Ynes Mexia and the Search for the Elusive Palm


This is just one of the many harrowing adventures Ynes Mexia (b. 1870 — d. 1938) undertook in her career as a botanical collector which started when she was already 55. Following a divorce and some difficult times in Mexico City, she relocated to San Francisco, where Ynes joined the Sierra Club on hikes. These, in turn, inspired her to take classes at UC-Berkeley to study botany.

She had been in South America on a year-long expedition, collecting almost 5,000 botanical specimens. Now in 1934, Ynes Mexia hoped to find, among other things, a Wax Palm. The elusive tree was said to grow somewhere deep in the high mountains of Ecuador. Reaching it would require a several-day journey traversing many mountains and unforgiving wilderness. On their first night, she and her small team of assistants and guides were pinned down by frigid, ceaseless rain above the timberline of a tall South American mountain. Cold and wet, the crew was ready to turn back. Not Ynes. As some wallowed in defeat, she formulated a plan.

She immediately ordered the younger crewmembers to assist, and they did. Before long, she had built a fragile but weatherproof shelter from only pack rope, ponchos, grasses and leaves. She rewarded everyone with a nourishing, hot meal that she made from the water in her canteen, a few potatoes, and pea soup powder. This was a woman who had escaped death (but not severe injuries) when she had fallen from a cliff on a previous expedition. That had only made her more determined. So of course she wouldn’t let the weather keep her from completing her latest mission.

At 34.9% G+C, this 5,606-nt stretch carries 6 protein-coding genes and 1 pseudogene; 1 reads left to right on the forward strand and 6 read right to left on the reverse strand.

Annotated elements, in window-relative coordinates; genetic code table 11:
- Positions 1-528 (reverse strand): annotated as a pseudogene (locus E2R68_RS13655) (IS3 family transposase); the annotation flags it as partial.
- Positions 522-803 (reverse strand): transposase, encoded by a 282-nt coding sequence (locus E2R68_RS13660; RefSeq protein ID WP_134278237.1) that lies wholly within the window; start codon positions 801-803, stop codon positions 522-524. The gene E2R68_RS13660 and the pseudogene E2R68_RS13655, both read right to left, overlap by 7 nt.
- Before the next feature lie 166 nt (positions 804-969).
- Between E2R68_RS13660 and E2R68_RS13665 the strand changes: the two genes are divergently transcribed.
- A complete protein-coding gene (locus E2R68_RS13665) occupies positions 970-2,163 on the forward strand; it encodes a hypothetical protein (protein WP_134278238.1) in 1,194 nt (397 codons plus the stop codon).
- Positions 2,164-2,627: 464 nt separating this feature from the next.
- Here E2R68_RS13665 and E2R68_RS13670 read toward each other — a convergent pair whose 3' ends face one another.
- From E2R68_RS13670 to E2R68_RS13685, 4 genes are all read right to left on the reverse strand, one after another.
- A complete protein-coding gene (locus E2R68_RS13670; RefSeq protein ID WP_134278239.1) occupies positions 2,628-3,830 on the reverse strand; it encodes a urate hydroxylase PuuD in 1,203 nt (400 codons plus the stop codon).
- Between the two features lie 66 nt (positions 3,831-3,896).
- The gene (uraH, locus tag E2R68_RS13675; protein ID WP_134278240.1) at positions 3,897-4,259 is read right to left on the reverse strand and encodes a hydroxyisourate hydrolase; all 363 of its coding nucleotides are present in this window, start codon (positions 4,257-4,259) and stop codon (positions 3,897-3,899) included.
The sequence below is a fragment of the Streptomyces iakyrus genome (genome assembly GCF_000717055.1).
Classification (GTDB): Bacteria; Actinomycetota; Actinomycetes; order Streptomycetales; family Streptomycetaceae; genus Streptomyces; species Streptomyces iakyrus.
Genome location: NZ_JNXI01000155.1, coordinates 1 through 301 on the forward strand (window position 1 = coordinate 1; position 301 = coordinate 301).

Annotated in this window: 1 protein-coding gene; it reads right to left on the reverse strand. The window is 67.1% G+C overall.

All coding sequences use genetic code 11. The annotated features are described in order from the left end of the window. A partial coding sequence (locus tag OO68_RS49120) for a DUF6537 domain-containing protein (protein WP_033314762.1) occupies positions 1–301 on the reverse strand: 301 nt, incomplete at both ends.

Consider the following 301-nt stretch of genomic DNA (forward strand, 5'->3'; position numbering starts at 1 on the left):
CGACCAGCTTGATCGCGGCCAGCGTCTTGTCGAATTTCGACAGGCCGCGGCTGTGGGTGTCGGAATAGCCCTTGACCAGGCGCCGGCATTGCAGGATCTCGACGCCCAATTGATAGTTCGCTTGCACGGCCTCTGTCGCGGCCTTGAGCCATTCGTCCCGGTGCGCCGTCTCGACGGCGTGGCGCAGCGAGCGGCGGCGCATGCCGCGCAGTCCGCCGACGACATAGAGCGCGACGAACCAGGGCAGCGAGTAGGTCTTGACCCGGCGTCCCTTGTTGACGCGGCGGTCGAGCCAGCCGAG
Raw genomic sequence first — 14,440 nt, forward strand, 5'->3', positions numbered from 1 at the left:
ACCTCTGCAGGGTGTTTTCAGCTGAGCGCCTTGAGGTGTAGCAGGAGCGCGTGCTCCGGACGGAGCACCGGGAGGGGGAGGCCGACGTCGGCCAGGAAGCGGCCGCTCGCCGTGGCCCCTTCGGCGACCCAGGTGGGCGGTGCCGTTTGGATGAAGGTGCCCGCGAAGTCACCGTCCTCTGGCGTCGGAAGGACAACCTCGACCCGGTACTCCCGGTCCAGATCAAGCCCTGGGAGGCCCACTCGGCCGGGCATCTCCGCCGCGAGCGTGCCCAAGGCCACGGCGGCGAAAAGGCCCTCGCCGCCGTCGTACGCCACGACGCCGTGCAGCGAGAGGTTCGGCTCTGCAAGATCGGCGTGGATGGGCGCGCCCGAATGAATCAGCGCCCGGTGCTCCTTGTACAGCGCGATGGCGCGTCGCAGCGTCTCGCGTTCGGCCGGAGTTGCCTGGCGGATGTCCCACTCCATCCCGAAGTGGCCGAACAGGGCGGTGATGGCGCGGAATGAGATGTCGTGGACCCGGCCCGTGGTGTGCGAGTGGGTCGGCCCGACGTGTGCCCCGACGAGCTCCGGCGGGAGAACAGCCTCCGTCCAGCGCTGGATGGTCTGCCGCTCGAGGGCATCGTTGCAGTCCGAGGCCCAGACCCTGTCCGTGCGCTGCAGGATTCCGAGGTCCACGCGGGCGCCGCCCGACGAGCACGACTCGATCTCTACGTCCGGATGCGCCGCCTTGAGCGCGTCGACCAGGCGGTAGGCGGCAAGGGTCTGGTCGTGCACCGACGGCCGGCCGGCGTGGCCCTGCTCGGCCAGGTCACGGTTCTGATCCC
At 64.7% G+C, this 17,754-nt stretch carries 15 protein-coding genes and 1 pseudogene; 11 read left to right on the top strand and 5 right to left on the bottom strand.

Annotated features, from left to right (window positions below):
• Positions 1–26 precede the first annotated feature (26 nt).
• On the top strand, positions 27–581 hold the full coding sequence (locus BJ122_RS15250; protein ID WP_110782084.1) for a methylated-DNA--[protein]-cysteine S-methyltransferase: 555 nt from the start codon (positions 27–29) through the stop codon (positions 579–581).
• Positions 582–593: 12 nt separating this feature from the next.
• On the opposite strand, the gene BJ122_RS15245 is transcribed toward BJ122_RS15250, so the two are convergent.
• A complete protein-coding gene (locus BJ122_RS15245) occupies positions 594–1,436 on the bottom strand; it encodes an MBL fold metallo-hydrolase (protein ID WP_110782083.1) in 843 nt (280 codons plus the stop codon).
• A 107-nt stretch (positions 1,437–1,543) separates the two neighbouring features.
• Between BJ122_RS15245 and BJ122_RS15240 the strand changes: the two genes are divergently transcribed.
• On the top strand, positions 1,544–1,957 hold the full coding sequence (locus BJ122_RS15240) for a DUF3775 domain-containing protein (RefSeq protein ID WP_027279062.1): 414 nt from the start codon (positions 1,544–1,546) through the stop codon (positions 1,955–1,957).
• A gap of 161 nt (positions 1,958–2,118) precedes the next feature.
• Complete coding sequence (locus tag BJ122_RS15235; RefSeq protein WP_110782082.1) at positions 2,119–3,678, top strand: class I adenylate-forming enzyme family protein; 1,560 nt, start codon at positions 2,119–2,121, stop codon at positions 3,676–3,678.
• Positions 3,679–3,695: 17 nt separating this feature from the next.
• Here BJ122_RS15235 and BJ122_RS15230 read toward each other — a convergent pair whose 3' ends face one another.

The team awoke the next morning, and one of the crew dared to complain of a small drip, but Ynes had no patience for it, writing later, “I did not care; why didn’t he get up and fix it?” Onward they explored through more harsh weather and severe terrain. Her crew continually begged for her to slow down, but she refused their requests. And in the end, Ynes found the palm she sought.

Art by Sarah Pedry. Words by Sarah Pedry and David Obuchowski.